Ecuador will consider indigenous requests for lower gasoline pricing, according to the ministry.

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Ecuador’s government will consider a proposal from the country’s indigenous movement to lower gasoline prices, but any final decision must be in the public interest, Interior Minister Alexandra Vela said on Wednesday.

President Guillermo Lasso has been urged by indigenous and civil society leaders to overturn a fuel price hike that they claim places the burden of Ecuador’s post-pandemic economic recovery on working people.


Lasso, an ex-banker who took office in May, last month scrapped planned incremental rises in gasoline charges meant to eventually align with international costs, after pressure by indigenous and other organizations.

He opted instead to raise the price of “gasoline extra,” a cheaper gasoline that is Ecuador’s most-used fuel, to a fixed $2.55 a gallon, and diesel to $1.90 a gallon, sparking protests and road blockades.

“The government will analyze and review the proposals that different organizations have brought … on the issue of gasoline,” Vela told journalists after a meeting between the groups and the government.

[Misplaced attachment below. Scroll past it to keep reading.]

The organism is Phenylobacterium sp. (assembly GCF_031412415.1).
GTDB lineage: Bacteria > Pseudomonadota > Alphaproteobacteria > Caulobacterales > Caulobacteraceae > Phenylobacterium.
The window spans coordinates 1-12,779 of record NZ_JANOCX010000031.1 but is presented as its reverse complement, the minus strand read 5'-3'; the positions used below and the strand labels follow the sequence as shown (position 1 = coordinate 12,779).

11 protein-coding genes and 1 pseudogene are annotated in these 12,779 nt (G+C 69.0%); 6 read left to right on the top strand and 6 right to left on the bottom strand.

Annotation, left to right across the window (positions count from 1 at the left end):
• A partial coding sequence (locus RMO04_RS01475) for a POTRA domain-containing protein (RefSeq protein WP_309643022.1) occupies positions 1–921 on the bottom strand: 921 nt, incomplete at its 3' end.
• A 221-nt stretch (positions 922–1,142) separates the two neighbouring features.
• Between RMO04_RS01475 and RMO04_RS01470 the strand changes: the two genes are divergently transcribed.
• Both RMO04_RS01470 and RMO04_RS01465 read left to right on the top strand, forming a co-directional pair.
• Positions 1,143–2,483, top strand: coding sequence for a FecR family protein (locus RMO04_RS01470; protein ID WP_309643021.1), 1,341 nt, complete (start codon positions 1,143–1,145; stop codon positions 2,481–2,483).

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“The government will do this responsibly, it will determine what needs to be determined in service of the Ecuadorean people and then we’ll have another meeting,” she said, adding the next meeting will take place in three weeks.

Indigenous groups have also asked Lasso to suspend plans to expand oil and mining developments and pause debt payments by farmers, among other requests.

There was some agreement on three of the six requests, Vela said, but discussion remains on the issues of oil, mining and gasoline.

Indigenous groups have proposed reducing the price of gasoline extra to $2.10 a gallon and diesel to $1.50 a gallon, said Leonidas Iza, the president of the Ecuador Confederation of Indigenous Nations (CONAIE).

“There was lots of progress, but there is not an agreement while the issue of gasoline remains unsolved,” Iza said.

Indigenous groups suspended protests at the end of October, but have said they remain attentive to progress on their requests.


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